The full development of this site will take a lot of thought and time because of the nature of the community. The difficulty involved here is writing in a way which is both fair and accurate for existing Christadelphians as well as understandable to those who are not. For instance the community has its own unique words and use of language. Some of the words that I will use therefore won’t sit well with some Christadelphians. For instance the word “church” to describe them and individual congregations. That, though, is an accurate term to most folk outside and more easily understood than the word “ecclesia” which is normally used. To explain everything in Christadelphian terminology would therefore make it overly complex for the outsider, who would need to first grasp their particular forms of internal logic.

A difficulty too is that words employed by Christadelphians are woven into complex series of explanations especially when it comes to the Bible. They use a method of proof quoting that involves jumping around the Bible that has the frequent consequence of making both prospects and even long-term Christadelphians feel that they both do not know enough and never in fact can know enough. This is incidentally an important consideration for prospects who are seeking to understand the religion. Over time too, like most churches it has developed a system of apologetics that determines how it answers any questions which are asked, how the Bible is considered and interpreted and how it deals with those who question any aspects of its operation or who ask “untaught questions.” Our aim can never be therefore to totally consider every issue of theology in depth, rather it is to progressively build a balanced picture of how the community works. We recognise the limitations of words and therefore in the final analysis it is up to individuals to believe which perceptions they find the most credible and at best this may be a helpful tool.

I believe many perceptions that the Christadelphian community extends cannot sustain investigation and thought. This site aims to deal simply with some of the most important ones and is an aid to the critical examination that the pursuit of the truth of matters involves. It does not claim to have all the answers.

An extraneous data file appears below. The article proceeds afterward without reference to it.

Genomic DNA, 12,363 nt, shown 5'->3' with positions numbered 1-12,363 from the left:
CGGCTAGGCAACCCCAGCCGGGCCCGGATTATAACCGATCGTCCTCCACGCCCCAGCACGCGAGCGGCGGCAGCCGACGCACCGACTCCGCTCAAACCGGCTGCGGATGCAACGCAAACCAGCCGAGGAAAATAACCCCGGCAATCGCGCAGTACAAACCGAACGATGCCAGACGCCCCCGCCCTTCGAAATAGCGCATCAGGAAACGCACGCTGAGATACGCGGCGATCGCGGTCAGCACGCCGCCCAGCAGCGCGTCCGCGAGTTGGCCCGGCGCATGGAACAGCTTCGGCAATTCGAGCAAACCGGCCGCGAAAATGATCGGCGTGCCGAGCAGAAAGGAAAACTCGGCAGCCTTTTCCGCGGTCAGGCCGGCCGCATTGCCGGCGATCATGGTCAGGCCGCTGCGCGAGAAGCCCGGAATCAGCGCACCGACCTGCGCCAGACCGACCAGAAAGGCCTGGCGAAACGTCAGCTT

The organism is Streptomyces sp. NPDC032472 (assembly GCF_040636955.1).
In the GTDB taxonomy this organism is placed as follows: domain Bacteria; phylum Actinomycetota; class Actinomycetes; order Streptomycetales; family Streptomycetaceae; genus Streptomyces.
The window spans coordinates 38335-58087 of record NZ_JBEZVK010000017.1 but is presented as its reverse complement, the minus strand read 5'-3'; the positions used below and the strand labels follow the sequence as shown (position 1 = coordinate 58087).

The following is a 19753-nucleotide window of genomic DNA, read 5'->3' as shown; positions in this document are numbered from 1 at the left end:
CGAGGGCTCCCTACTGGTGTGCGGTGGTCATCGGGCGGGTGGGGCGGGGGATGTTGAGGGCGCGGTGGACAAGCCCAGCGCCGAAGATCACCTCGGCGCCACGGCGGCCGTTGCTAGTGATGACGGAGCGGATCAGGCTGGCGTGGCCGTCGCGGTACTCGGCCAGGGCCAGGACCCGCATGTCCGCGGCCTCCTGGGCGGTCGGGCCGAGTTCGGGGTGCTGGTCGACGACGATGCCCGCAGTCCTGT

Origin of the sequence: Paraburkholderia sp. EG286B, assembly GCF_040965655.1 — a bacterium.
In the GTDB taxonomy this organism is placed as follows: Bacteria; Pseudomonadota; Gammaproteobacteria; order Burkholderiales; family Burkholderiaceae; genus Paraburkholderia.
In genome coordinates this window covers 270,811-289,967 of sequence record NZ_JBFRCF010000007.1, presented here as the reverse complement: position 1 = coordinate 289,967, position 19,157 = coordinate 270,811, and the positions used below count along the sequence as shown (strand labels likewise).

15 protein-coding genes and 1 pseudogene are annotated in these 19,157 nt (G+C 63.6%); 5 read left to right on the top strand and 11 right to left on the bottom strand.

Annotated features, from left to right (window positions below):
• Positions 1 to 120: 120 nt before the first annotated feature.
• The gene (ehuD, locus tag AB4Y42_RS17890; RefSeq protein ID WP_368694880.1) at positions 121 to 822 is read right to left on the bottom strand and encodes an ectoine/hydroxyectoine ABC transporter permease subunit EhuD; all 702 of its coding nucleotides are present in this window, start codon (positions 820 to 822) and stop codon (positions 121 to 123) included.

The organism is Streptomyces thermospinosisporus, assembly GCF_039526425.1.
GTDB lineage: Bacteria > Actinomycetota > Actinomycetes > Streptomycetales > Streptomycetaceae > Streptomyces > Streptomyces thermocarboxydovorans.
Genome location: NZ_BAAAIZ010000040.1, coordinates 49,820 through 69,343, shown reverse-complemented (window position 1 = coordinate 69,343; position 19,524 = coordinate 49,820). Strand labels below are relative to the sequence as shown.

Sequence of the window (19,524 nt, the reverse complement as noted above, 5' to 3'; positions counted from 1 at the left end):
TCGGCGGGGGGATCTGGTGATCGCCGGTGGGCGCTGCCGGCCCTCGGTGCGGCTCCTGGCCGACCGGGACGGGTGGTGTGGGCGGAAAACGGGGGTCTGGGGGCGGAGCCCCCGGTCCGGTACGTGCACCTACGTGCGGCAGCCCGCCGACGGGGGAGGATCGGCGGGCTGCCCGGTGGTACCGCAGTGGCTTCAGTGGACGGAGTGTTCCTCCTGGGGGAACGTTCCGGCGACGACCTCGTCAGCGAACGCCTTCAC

In making this investigation it is intended to be a force for good. It is not intended to misrepresent positions and the dangers both of doing that and also the difficulties of finding the correct words and descriptions are recognised. It is hoped that by so doing people will not join whilst being unaware of facts they need to know, it will help those who have doubts but are unable to clarify them. It is also hoped that it may spur positive change within the community and will help those who have either left or been disfellowshipped find ways forward. Many have had similar thoughts, but find them hard to define. It is hoped this site will help aid both them and also it is also part of my own personal journey of clarification and understanding.

To follow the progress of this site with regular checking there is a NEW STUFF!! section.

Using This Site

This site aims to build a broad outline about the Christadelphians and it encourages individuals to do their own research and a brief article has been written on sources of information to help with that. It therefore uses competing sources of information with varying biases and the different links do not represent all the editor’s personal beliefs.